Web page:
Skip to main content

Oregon Family Magazine

Raising Eager Readers

09/07/2010 ● By Anonymous
Exposure to books in the early childhood stages plays a key role in a child's reading development, and while most parents and caregivers know that children benefit from reading time, many struggle to fit it into their children's hectic schedules.

A survey conducted on behalf of VTech, an electronic learning products provider, found that more than 40 percent of moms with children ages 3 to 7 years old said that not having enough time to spend reading with their children is the biggest challenge they face in trying to make reading a daily activity. And nearly half wished there were ways to include reading in their child's on-the-go schedule.

Fortunately, there are plenty of fun and practical ways to make reading a part of everyday family life.

Making Reading Fun You can help a child develop reading skills even when you're running errands or doing activities together. By going places and doing things with children, you help build their background knowledge and vocabulary, giving them a basis for understanding what they read.

Telling stories and interacting with each other while on the go helps them develop their listening and thinking skills.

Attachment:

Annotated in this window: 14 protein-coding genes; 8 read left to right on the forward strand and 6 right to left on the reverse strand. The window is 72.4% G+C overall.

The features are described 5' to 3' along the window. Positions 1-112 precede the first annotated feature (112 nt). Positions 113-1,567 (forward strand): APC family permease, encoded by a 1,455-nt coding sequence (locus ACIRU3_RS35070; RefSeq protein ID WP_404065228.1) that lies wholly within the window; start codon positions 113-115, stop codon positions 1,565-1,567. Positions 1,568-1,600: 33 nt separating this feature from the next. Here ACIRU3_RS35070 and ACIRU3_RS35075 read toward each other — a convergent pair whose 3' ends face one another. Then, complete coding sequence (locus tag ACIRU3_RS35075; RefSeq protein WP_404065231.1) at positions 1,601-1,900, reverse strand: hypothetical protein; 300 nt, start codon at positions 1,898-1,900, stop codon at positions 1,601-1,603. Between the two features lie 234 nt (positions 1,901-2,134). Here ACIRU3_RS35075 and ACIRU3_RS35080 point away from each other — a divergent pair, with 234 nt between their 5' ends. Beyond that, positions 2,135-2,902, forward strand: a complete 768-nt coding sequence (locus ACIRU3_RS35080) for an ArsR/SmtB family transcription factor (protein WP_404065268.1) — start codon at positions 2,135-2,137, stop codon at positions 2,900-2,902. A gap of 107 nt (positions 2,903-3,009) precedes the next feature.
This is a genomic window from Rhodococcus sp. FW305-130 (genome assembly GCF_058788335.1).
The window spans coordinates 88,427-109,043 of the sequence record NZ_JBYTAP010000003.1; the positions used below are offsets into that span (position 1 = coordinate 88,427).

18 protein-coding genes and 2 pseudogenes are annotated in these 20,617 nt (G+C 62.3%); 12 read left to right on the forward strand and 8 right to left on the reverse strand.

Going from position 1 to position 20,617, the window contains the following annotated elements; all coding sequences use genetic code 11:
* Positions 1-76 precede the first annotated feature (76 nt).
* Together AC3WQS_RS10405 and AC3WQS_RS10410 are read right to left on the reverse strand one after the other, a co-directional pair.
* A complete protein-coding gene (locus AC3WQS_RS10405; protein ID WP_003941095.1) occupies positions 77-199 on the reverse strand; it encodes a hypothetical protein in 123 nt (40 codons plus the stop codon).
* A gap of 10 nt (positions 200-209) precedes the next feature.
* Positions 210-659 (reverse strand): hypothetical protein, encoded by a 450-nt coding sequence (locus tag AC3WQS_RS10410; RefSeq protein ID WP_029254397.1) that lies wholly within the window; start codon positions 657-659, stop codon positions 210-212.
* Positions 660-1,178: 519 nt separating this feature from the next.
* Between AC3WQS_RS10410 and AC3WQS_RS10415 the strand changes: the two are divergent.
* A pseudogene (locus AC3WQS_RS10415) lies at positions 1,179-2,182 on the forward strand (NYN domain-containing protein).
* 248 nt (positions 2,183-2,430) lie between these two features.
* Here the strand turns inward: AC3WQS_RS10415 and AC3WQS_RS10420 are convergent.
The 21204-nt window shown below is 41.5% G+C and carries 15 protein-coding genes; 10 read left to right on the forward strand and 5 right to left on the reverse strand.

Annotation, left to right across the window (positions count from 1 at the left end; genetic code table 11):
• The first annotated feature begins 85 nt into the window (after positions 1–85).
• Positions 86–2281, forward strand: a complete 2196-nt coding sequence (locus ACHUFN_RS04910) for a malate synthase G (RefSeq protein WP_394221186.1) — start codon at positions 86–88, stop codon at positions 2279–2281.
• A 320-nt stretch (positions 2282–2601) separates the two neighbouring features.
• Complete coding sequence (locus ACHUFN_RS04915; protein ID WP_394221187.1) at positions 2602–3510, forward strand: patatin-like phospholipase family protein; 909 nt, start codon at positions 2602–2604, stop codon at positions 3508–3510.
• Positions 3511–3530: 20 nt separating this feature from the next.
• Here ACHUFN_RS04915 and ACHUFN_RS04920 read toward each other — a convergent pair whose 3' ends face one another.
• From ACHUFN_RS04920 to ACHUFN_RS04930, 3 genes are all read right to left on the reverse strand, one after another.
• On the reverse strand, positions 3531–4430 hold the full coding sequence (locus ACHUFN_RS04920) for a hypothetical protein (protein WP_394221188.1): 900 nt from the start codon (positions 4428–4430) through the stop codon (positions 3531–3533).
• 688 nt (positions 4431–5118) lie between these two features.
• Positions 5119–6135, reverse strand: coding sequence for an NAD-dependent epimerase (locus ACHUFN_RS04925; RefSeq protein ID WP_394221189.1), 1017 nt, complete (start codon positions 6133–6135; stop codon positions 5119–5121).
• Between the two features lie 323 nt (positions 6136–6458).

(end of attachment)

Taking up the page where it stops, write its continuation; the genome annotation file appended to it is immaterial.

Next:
And now there are technologies that let you take interesting reading material wherever you go. The new V.Reader, the first interactive, animated e-book system for children, creates an engaging reading experience for early readers, ages 3 to 7, so they love to learn to read.

The touch-and-read e-book brings stories to life with narration, characters, animation, graphics, sounds and music. Kids interact as they listen and follow along with a story, or touch the screen and play games to learn each word and sentence. To find out more about the V.Reader and to download titles, visit

Create a Reading-Friendly Environment Research shows that lack of access to books and educational materials is the single greatest barrier to literacy development in the US and beyond. Books, magazines, newspapers and other reading tools should be within easy reach of the whole family. Try designating a bookcase or shelf where children can keep a personal library.

According to First Book, a nonprofit organization that provides new books to children in need, a steady stream of new, age-appropriate books has been shown to nearly triple interest in reading within months. By visiting, families, teachers and reading programs can help children from low-income communities build their own home libraries and start the journey to becoming lifelong readers.

Some other tips for helping young readers develop include: - Read with your child every day, even if it's just for a few minutes. - Ask open-ended questions, such as "What do you think is going to happen next?" or "Why do you think he did that?" - Read your child's favorite book over and over. - Find out what interests your child and get reading materials to feed that interest. - Let children see you read and invite them to read with you.

The US Department of Education (DOE) also recommends that when reading a book aloud to young children, point to each word as you read. This helps the child make a visual connection - that the word said is the word seen.

Photo courtesy of Getty Images